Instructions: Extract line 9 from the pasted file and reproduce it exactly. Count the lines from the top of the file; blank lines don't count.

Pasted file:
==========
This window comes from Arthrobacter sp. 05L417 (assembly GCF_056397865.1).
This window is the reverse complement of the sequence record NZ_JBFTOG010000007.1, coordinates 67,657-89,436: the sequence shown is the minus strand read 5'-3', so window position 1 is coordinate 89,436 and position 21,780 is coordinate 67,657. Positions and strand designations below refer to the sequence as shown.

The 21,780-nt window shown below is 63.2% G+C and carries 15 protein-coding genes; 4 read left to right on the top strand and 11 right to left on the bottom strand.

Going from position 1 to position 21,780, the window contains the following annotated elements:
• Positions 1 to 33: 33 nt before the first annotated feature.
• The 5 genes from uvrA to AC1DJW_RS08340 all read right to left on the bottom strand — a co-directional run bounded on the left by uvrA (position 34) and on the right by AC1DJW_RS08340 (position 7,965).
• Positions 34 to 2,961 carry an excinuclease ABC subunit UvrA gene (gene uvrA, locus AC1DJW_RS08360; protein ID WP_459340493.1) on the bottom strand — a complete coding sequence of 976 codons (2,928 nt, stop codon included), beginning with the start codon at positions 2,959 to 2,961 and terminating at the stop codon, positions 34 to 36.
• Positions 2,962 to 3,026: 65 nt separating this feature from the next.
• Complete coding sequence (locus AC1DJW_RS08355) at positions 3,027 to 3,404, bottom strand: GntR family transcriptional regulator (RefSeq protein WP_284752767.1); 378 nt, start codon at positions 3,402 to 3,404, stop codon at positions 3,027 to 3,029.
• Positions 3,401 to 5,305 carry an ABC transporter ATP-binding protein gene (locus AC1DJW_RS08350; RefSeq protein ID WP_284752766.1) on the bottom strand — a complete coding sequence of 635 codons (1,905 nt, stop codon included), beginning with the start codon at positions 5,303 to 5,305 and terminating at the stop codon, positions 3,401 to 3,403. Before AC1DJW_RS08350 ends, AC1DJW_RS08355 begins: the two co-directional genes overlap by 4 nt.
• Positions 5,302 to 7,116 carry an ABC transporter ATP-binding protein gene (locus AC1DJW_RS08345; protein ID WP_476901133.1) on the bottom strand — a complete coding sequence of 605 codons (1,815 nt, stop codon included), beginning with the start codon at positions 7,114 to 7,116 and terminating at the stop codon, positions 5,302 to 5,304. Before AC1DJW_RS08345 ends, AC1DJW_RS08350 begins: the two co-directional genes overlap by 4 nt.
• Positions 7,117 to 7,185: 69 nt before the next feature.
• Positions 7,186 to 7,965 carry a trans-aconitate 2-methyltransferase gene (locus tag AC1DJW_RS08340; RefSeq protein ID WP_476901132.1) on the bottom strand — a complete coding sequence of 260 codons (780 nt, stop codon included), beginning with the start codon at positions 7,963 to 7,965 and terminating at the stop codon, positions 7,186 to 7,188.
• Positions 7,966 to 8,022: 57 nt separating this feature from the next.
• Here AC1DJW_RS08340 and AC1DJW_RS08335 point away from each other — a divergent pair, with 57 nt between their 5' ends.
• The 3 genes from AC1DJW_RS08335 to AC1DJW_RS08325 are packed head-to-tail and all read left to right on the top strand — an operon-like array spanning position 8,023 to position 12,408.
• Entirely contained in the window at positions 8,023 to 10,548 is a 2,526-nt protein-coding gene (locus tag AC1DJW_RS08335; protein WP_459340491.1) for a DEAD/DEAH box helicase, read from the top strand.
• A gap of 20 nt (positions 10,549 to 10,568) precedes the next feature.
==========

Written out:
• Complete coding sequence (locus AC1DJW_RS08355) at positions 3,027 to 3,404, bottom strand: GntR family transcriptional regulator (RefSeq protein WP_284752767.1); 378 nt, start codon at positions 3,402 to 3,404, stop codon at positions 3,027 to 3,029.